Are You Protected?

Greetings fellow cellphone examiners, forensic specialists and anathema to some. We are going to have a few discussions while I am on my 18 hour air journey I suppose. I hope blogs and/or twitter is allowed at my destination, ugh I should have checked that…. At any rate let’s talk about cellphones.

During our courses, every conference and every speaking engagement I attend or am a part of someone always brings up “write protection” and how to achieve it with a cellphone. I have witnessed both trainers and vendors answer this inquiry and explain that it is possible to write protect a cellphone. When questioned further on the how to’s of this revelation I have heard, “it is built into our cables”,”a standard write blocking device works”, and also to “use a simple registry hack to make the USB ports read only.” The last, I heard, is still taught in some cellphone courses. My only question to these accusations is, have you actually tested these? Well, let’s dispel the rumors.

“It is built into our cable.”

I tested these cables manufactured by a very reputable euro company and found that 100% of the time I was not only able to write to the cellphone using tools like Motorola Phone Tools, P2K Commander and even Bitpim when switching off the “Block Writing to the Phone” checkbox, but I was able to remove and re-upload my own phonebook. First theory tested and shown to be FALSE.

“A standard write blocking device”

I tested this claim by using a Tableau USB physical hardware write block device and the same Motorola cellphone as used before. I plugged the USB device into the computer and then plugged the cellphone into the USB device. Shazam, the Tableau actually recognized the cellphone and displayed Motorola on the digital display. Could this really work? Using the same programs as previously mentioned I attempted to write to the cellphone. BAM, I successfully updated my contacts…..again. Wrote right through the USB write block and onto the phone. Second theory tested and shown to be FALSE.

“use a simple registry hack to make the USB ports read only”

I tested this last claim both by manually changing the registry key and also using the automated tool used by a few training companies. This registry hack changes the USB hubs to “read-only” on the windows machine. I inserted a USB flash drive and tried to write to it, only to be told it was unable to complete the task due to the write protection. Ok, sweet that worked, so let’s test the same Motorola that has been abused by the other theories. I plugged in the device and watched as the drivers began to install. Ok, so far so good. Now let’s try to put some new contacts onto the phone using the same tools as previously used in the other tests. KABOOM, again I am the proud owner of new(er) contacts on my Motorola cellphone. Third theory was tested and also shown to be FALSE.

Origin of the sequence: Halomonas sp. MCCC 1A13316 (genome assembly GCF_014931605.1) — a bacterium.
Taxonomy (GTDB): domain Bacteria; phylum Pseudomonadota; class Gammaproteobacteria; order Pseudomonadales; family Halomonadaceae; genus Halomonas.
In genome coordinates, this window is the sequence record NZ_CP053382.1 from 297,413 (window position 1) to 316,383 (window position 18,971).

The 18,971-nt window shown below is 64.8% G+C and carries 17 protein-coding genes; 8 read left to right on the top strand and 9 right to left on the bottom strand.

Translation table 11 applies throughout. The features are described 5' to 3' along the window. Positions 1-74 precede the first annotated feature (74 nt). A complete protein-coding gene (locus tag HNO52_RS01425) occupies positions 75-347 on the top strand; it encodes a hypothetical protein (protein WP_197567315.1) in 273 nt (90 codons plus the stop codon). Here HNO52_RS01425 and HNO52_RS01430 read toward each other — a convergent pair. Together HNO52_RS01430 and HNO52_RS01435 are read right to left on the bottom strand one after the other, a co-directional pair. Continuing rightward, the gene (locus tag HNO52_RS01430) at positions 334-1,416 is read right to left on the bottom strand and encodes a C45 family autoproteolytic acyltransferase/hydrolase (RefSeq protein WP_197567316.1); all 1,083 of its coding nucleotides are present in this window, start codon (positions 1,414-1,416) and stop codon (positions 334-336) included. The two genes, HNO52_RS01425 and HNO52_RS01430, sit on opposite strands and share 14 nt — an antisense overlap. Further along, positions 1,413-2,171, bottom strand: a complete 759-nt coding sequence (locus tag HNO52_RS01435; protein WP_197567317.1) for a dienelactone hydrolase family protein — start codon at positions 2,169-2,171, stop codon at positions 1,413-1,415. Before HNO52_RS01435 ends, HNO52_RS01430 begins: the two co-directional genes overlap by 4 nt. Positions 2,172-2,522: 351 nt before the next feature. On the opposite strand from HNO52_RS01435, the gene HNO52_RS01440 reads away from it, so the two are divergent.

Why is it that the USB port cannot be blocked you ask? Simply put. A phone is not seen as a mass storage device, but as a modem and/or serial port. All types of write blocking methods, both software and hardware, protect devices seen as mass storage devices. Some examples can be portable hard drives, flash drives, media cards, etc and a phone is not.

“But a phone can be seen as a mass storage device”, you scream.

Of course if the phone is capable of that mode, it can, AND when in that mode it CAN be write protected. The issue the examiner will run into will be that the only data the examiner will be extracting when a phone is seen as a mass storage device is from the media card or an area where the media files are stored. Now of course there are exceptions where the phone can store SMS,contacts etc onto the media card but very few are capable of that type of feature. For the most part, the examiner will be missing the user data if only the data from the media are is extracted. So this means the examiner would have to switch the device out of mass storage mode to utilize our standard cellphone tools. Out goes the write blocking tools.

So how then do software tools NOT write data onto the devices that I am examining? The short answer is that specific commands are used to extract data and specific commands are used to write data, and the typical cellphone tools used in our forensic examinations use a only read commands.

Maybe it is time examiners contact the software vendors/trainers and ask to see what answer they give; it might be fun. Hopefully they don’t say that their cables or software write protect the ports.

Thanks for reading, more soon


Lee Reiber

About Lee Reiber

Pioneering mobile device forensic examiner, consultant and trainer, software development innovator and former LE officer with the Boise Police Department
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